Tuesday, January 15, 2013

Another ice entrapment

           The ice entrapment of 11 killer whales last week generated international media attention and raised concerns about the increasing frequency of such events and how best to address them.  It appears that a shift in wind and ice enabled the whales to escape this time, changing what could have been a horrifying story into a somewhat heartwarming one. But that is likely the exception to the rule.
Photo by ABC News
            As I wrote last winter when dozens of beluga whales became entrapped by closing ice in the Bering Sea near Russia, ice entrapments of large numbers of whales has been infrequent through the years, though the Arctic is so thinly populated that no one is around to observe or document entrapments in the vast majority of the region.  When 600 narwhals were entrapped off Baffin Island in Nunavut in 2008, local Inuit hunters said the last entrapment they recalled occurred way back in 1943.  But there are fears that climate change is increasing its frequency.
            Narwhal biologist Kristin Laidre at the University of Washington told me that four ice entrapments that resulted in the deaths of more than 700 narwhals occurred in 2008 and 2009 – the first one ever documented in East Greenland, as well as two in northwest Greenland and the very large one near Pond inlet.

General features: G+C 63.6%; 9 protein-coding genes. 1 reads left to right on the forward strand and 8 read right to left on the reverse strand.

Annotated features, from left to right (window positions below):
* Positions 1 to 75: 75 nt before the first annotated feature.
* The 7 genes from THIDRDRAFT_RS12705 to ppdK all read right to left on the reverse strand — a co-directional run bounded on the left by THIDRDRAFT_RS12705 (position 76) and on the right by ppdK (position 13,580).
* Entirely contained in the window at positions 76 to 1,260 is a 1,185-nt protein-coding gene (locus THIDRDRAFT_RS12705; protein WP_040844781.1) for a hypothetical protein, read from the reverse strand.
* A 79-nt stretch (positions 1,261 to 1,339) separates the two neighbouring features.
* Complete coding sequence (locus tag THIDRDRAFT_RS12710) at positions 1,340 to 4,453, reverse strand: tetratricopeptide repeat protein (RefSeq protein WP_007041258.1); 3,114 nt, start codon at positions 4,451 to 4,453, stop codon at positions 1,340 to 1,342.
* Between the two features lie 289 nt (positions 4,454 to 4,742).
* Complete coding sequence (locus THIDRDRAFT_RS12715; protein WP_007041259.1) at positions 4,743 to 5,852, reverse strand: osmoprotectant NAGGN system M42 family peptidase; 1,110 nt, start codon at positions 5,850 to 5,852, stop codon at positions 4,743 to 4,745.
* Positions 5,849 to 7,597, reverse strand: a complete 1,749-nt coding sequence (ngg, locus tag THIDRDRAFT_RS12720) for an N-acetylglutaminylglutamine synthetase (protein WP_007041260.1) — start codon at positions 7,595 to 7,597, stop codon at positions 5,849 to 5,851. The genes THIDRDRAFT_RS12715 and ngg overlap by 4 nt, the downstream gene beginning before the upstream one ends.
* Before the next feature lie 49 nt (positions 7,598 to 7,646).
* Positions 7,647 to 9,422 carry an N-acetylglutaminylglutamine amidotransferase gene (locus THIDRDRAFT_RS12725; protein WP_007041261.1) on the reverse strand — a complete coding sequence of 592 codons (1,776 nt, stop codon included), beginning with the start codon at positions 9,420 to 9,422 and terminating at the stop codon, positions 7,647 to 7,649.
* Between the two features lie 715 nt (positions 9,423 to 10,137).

Laidre is beginning to examine the distribution and timing of known ice entrapments and look at the trends in the breakup of sea ice on the narwhal’s summering grounds. She has found what she calls “strongly significant trends” that suggest that the ice is forming later and later.  “Over a 30 year period there is a three to four week difference in when the ice forms,” she said.  “If ice formation is a clue to the narwhals that it’s time to get out of their summering grounds, then the trigger is changing, the pattern is changing.” 
Is that change in the formation of ice making narwhals more vulnerable to ice entrapments?  Laidre hypothesizes that it may be the case, though there is precious little data from which to draw conclusions just yet.  But the hints she has found so far are another indication of the dangerous implications of global warming.

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